That’s an interesting question. Really?

Dame Fiona Kidman interviewing Rachel McAlpine at the launch of How To Be Old in August 2020
Dame Fiona Kidman asks Rachel McAlpine a genuinely interesting question

“That’s an interesting question.” How many times does a journalist hear that? At least two (distinguished and experienced) author-friends of mine scorn this response as a lazy cliche. I’m pretty sure I don’t say the actual words, although they may run through my head. For example, when Fiona Kidman interviewed me at the launch of How To Be Old, she asked many interesting questions — of course. But those words — “That’s an interesting question” — contain multiple possible meanings, multiple moods. Here’s how I deduce what people actually mean when they say the words.

“Oh no, not that boring question! Please, not again.”

Famous writers dutifully or enthusiastically do book tours. That means endless interviews with endless journalists and hosts and fans. Each time the author has to be (or to seem) fully engaged and delighted to be asked. They feel obliged to answer politely even if they’ve been asked the same question fifty times that week, even if they have no interest in the question. Rarely do they let their true feelings show.

I remember one writer breaking that rule big time, many years ago. Margaret Atwood came to Aotearoa New Zealand (maybe in 2001?) and graciously granted 15 or 30 minutes to three of us: two young rookie journalists and 60-year-old me, an occasional book reviewer for the then Kapiti Times. I winced as those nice, sincere, inexperienced journalists asked this most distinguished of authors the most basic of questions. I seem to remember even this one: “Where do you get your ideas?” And then I groaned inwardly as Ms Atwood gave short, abrupt replies. Clearly she was irritated to be asked such rudimentary questions. I asked her about her author website, which, believe it or not, was a comparatively new thing in those days. Her eyes lit up and she waxed lyrical about the way it saved her staff hours and put her directly in touch with readers. I asked her about Kakadu National Park, which she and her husband had just visited, and she couldn’t stop talking about its wonders. After months of talking about her new book, she seemed delighted to stray from the topic.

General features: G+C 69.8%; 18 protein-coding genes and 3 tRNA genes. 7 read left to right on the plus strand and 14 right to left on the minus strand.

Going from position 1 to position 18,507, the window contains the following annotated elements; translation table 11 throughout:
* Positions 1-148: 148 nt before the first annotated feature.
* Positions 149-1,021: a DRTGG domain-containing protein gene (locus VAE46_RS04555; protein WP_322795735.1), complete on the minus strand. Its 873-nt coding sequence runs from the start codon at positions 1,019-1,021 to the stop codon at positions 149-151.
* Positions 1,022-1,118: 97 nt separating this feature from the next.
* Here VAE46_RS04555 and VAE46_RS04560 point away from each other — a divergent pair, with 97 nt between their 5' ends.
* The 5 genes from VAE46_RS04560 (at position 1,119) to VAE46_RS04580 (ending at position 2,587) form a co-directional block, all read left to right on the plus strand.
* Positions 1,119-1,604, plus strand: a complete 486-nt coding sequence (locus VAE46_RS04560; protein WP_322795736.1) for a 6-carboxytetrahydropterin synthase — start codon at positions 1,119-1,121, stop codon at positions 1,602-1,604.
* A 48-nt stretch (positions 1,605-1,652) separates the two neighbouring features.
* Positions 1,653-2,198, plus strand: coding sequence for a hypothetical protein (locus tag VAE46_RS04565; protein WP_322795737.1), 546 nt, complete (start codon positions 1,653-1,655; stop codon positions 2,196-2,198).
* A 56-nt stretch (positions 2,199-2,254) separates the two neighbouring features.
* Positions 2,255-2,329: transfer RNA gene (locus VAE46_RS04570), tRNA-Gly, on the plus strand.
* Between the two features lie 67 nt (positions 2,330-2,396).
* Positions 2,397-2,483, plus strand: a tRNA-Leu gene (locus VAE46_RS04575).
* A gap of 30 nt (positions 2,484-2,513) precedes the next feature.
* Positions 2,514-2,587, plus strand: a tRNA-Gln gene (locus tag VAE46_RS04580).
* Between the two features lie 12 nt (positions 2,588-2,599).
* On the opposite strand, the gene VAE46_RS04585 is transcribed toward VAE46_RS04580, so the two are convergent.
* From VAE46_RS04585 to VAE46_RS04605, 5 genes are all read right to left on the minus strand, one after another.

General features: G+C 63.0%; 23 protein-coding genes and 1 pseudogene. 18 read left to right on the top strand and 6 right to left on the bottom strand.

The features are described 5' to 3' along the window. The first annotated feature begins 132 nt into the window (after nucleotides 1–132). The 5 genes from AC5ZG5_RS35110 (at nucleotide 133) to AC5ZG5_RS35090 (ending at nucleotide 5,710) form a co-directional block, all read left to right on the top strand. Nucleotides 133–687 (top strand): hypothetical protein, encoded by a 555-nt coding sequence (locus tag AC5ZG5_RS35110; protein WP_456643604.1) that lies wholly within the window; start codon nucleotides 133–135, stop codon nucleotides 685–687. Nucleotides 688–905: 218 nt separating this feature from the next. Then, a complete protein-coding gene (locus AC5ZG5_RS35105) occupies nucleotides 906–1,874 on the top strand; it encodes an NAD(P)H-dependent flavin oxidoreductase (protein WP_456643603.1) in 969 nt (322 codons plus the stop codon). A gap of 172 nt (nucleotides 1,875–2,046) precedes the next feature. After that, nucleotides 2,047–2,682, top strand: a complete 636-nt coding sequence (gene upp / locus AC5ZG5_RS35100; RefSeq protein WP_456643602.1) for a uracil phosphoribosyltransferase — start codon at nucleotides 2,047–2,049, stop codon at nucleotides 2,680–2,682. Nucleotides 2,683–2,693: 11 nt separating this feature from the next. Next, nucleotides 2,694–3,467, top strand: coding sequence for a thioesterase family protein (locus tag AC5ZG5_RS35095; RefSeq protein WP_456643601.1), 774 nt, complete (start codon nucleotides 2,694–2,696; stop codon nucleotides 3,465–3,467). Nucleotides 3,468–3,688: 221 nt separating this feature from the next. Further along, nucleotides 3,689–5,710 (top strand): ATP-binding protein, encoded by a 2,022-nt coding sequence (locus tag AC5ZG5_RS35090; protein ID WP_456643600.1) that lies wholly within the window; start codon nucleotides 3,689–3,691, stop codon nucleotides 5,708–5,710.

Without a word, Margaret Atwood conveyed with utter clarity two things: “That is an unbelievably pointless and boring and puerile question” and “That is a question that I’m happy to answer.”

12 possible meanings of “That’s an interesting question”

  1. That’s a boring question. Let me outta here!
  2. Give me a minute to think of something to say.
  3. I’m flattering you to make you feel good.
  4. Thank heaven, finally something I haven’t been asked before.
  5. I’ve never thought about that before.
  6. I think about that a lot.
  7. How can I wriggle out of this one?
  8. So you read what my publicist sent you.
  9. So you didn’t read what my publicist sent you.
  10. I’ve been dying to talk about that.
  11. I think this is an important / urgent / unpopular issue.
  12. This interview is going to be fun.

My future interviews will be fun

Closer to November I will no doubt be interviewed about my new play, The Secret Lives of Extremely Old People. It’s on at Wellington’s Circa Theatre in November-December this year. I know I’ll enjoy these author-interviews because I nearly always do. (I’m not nearly famous enough to find them boring!)